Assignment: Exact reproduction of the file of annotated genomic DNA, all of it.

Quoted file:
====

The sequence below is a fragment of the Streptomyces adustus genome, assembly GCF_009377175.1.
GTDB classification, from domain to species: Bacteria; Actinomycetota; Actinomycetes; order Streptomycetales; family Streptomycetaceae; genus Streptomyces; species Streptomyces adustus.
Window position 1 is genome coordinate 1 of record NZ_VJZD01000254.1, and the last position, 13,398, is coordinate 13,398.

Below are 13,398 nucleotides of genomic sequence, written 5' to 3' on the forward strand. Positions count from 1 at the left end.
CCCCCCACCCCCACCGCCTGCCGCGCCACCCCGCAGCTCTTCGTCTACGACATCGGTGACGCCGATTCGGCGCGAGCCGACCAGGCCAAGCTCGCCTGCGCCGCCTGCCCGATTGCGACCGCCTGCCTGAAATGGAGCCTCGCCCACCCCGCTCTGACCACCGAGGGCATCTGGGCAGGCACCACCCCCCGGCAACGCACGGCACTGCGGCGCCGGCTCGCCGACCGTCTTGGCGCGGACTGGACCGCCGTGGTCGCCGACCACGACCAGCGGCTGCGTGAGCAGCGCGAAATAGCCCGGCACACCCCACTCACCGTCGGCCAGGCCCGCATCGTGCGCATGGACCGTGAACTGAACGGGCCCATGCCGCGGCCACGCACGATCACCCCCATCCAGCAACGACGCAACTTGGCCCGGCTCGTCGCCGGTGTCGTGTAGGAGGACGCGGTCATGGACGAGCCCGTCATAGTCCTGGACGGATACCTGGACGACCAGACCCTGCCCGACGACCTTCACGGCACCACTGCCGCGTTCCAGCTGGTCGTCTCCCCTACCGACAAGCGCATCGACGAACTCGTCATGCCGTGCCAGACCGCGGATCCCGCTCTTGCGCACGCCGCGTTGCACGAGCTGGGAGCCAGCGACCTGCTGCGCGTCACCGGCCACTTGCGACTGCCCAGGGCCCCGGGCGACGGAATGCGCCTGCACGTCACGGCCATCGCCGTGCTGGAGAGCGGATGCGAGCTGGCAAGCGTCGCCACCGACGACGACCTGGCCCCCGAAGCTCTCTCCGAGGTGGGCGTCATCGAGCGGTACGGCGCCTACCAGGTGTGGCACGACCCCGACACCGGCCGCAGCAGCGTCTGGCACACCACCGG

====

The sequence below is a fragment of the Streptomyces adustus genome, assembly GCF_009377175.1.
GTDB classification, from domain to species: Bacteria; Actinomycetota; Actinomycetes; order Streptomycetales; family Streptomycetaceae; genus Streptomyces; species Streptomyces adustus.
Window position 1 is genome coordinate 1 of record NZ_VJZD01000254.1, and the last position, 13,398, is coordinate 13,398.

Below are 13,398 nucleotides of genomic sequence, written 5' to 3' on the forward strand. Positions count from 1 at the left end.
CCCCCCACCCCCACCGCCTGCCGCGCCACCCCGCAGCTCTTCGTCTACGACATCGGTGACGCCGATTCGGCGCGAGCCGACCAGGCCAAGCTCGCCTGCGCCGCCTGCCCGATTGCGACCGCCTGCCTGAAATGGAGCCTCGCCCACCCCGCTCTGACCACCGAGGGCATCTGGGCAGGCACCACCCCCCGGCAACGCACGGCACTGCGGCGCCGGCTCGCCGACCGTCTTGGCGCGGACTGGACCGCCGTGGTCGCCGACCACGACCAGCGGCTGCGTGAGCAGCGCGAAATAGCCCGGCACACCCCACTCACCGTCGGCCAGGCCCGCATCGTGCGCATGGACCGTGAACTGAACGGGCCCATGCCGCGGCCACGCACGATCACCCCCATCCAGCAACGACGCAACTTGGCCCGGCTCGTCGCCGGTGTCGTGTAGGAGGACGCGGTCATGGACGAGCCCGTCATAGTCCTGGACGGATACCTGGACGACCAGACCCTGCCCGACGACCTTCACGGCACCACTGCCGCGTTCCAGCTGGTCGTCTCCCCTACCGACAAGCGCATCGACGAACTCGTCATGCCGTGCCAGACCGCGGATCCCGCTCTTGCGCACGCCGCGTTGCACGAGCTGGGAGCCAGCGACCTGCTGCGCGTCACCGGCCACTTGCGACTGCCCAGGGCCCCGGGCGACGGAATGCGCCTGCACGTCACGGCCATCGCCGTGCTGGAGAGCGGATGCGAGCTGGCAAGCGTCGCCACCGACGACGACCTGGCCCCCGAAGCTCTCTCCGAGGTGGGCGTCATCGAGCGGTACGGCGCCTACCAGGTGTGGCACGACCCCGACACCGGCCGCAGCAGCGTCTGGCACACCACCGG